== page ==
This post will share some of our favorite resources for identifying wildflowers in your area and includes both helpful apps and books that are sure to educate and inspire.
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I called upon my friend Emily who is a flower enthusiast and budding flower entrepreneur (follow her lovely Instagram here!) to help me write this post. These are the tools she and other flower lovers like her use to identify flowers both while out and about and at home after a hike.
How to Identify Wildflowers with Apps
That Garden App is the go-to app on Emily’s phone. It is simple to use. Take a photo plant or butterfly, and the app brings up a list of possibilities. You confirm your matches, and the app saves all your photos so you can look back to see what you identified last week or month. And, this app opens a search page for the plant where you can learn more. This app is free and is endlessly helpful for quickly identifying the plant in front of you.
Garden Answers is another helpful app. Similar to That Garden App, it creates a photo album with results of your plant searches and helps you identify quickly the plant or flower you are seeing.
There are lots of flowers or plant ID apps out there and they all do about the same thing. Get a free one as an app is a preliminary stage in plant ID and the real investigation happens at home, with a good book. A beverage to enjoy while reading is optional but encouraged.
TIP: If you have a general idea of the flower you are trying to identify (based on an app or your own previous knowledge) you can use the books mentioned to refine your definition. In one sense, the app can be used “in the field” and the book (heavier and not as portable perhaps) can be used to narrow down your results after your trek.
How to Identify Wildflowers with Books
One book that is very helpful is the “Field Book of Western Wildflowers” It is organized by family (like rose, peony, dogwood, etc) and it has detailed illustrations and a thorough description to help you decide the family and name of flower you are enjoying.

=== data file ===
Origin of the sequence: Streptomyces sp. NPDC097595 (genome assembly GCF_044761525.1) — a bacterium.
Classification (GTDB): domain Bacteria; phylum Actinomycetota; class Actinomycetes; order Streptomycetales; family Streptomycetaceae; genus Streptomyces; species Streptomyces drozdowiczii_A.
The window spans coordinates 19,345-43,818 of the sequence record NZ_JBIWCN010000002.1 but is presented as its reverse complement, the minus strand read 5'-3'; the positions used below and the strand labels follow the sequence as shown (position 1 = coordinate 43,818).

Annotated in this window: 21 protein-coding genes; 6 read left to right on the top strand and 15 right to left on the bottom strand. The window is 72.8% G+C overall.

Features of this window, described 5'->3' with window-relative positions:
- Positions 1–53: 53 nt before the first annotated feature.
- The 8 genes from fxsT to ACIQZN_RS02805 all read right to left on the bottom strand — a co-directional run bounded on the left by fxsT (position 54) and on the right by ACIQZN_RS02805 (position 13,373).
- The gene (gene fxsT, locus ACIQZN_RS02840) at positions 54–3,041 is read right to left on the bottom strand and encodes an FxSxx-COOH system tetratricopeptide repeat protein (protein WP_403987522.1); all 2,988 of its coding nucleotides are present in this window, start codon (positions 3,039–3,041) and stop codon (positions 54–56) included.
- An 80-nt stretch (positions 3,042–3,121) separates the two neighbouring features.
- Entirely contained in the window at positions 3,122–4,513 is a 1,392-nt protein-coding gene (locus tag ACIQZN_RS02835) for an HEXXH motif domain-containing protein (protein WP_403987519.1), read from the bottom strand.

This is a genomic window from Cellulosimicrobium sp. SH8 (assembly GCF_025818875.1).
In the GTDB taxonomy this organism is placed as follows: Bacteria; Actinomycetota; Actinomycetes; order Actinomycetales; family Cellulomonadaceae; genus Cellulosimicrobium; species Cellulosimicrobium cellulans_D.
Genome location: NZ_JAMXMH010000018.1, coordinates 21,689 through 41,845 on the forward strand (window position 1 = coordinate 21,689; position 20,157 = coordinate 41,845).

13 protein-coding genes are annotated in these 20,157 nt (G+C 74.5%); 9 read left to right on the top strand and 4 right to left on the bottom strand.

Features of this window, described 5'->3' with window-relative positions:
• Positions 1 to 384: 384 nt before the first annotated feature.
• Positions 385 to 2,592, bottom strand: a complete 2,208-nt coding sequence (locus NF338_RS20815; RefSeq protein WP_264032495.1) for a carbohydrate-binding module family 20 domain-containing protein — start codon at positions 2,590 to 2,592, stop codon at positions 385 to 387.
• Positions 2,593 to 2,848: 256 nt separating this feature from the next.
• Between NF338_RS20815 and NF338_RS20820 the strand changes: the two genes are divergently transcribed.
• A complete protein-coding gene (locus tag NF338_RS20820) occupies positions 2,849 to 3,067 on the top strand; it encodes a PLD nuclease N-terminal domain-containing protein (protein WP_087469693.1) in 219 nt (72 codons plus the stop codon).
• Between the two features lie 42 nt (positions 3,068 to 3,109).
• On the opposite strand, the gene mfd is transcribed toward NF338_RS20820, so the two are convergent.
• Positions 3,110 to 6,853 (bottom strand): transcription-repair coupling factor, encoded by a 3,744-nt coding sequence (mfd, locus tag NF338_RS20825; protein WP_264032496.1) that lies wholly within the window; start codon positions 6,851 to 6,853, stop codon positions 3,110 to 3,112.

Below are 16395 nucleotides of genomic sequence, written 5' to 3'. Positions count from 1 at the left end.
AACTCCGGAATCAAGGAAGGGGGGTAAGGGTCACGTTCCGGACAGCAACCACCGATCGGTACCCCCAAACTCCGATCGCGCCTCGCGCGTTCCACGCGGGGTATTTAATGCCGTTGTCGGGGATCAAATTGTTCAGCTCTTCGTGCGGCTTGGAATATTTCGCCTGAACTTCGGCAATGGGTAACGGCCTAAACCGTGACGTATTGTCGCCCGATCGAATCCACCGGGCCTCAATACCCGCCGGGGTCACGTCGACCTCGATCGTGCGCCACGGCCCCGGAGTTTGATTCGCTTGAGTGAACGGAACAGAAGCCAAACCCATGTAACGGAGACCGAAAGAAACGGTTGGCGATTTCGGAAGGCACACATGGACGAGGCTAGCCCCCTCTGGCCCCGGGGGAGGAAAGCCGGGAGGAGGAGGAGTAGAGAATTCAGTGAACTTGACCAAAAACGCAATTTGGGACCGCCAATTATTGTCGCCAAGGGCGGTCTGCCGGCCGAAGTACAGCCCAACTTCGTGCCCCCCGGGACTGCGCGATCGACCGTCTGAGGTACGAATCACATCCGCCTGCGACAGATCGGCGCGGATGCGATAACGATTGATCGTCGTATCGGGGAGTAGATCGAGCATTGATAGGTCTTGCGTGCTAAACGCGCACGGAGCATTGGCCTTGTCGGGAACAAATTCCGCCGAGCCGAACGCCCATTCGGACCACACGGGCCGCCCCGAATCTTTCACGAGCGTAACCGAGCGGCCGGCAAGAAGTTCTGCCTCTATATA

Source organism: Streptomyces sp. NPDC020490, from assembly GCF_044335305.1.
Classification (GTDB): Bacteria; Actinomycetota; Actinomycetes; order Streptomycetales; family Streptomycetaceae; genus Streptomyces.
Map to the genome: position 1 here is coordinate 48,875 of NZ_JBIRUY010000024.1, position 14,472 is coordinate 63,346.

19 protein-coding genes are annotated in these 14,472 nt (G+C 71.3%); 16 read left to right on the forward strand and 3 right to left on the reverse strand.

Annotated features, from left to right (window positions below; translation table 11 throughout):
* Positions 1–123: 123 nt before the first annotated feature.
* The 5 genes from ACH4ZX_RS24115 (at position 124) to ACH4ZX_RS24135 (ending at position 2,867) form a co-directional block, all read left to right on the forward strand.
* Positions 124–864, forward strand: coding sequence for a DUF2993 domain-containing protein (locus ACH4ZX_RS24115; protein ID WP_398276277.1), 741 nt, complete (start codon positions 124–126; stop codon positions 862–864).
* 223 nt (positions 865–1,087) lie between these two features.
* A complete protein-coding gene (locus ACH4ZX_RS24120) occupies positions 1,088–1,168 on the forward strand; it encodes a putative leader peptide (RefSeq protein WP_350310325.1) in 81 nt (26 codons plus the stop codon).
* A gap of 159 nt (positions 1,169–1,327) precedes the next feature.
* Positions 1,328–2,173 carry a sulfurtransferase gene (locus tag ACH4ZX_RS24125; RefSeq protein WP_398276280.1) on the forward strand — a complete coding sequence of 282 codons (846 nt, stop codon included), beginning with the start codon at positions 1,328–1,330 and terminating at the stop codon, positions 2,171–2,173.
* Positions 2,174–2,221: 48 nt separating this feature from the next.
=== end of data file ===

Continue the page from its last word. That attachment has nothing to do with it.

“Western Garden Book” by Sunset is not only for identifying wildflowers but is a very in depth resource covering cultivation, flower identification, planting zones, growing information, water & sun information, and more. It discusses wildflowers, trees, plants, shrubs, fertilizer, lawn information, planting instructions, weed advice, etc. This is the book for a Dear Reader who has a green thumb and wants to learn more about gardening as well as plant identification. It is weighty, has beautiful photographs, and is a wealth of information.
The National Geographic Pocket Guide to Wildflowers is easy to take along on your hike or picnic, has beautiful photos, and is very thorough as well. This would make a great gift for a friend and is the way you could identify a flower if you have no cell service, no storage with which to take a photo (me, 90% of the time), or a dead phone (me, 50% of the time). Sometimes technology fails us, but this little book won’t.
California Foraging is for the Wildflower reader who is interested in nibbling on the edibles afield. This resource is indispensable for identifying plants that are safe to eat. If you aren’t in California, get a book that is specific to your area.
Before you pick some wildflowers to arrange and enjoy at home, check to see if they are protected. Sometimes wildflowers are better left to grow undisturbed and in any case, snap a photo and share it on Instagram using the hashtag #thedomesticwildflower so we can see it!
If the flowers on your jaunt are more likely to be planted by man rather than the man upstairs, The Little Guides: Flowers is my favorite resource. It was given to me by my dear friend Abby years ago. She’s the one who said to me a little over a year ago, “let me build you a blog!” and I said yes and here we are. How funny it is that she gave me this way, way before I ever dreamed of having a blog called The Domestic Wildflower, back when she and I shared membership in a scholarship program, several Chico apartments, a trip to Europe, and years of friendship. She’s also a great book chooser 🙂 Grab yours by clicking the link below!
For bouquets of wild plants that you are sure are safe and legal to collect, find what you think is beautiful and arrange it however you would like. I wrote a post here about wiring wild plants to wreaths and arranging them in metal buckets that I think you’d enjoy. Check it out!
How to Plant Your Own Grasses
If you are interested in diving into planting grasses, check out this gorgeous infographic shared from https://agreenhand.com/how-to-grow-grass-fast/ !
Please share in the comments below which resources you love for identifying plants in your area!
If you loved this post, you should read how I made homemade lilac syrup here.
National geographic pocket guide! But back when I was little I would go around with my grandma and she was my book. 🙂
Hi Deena, my Gram is really good on the ID task too 🙂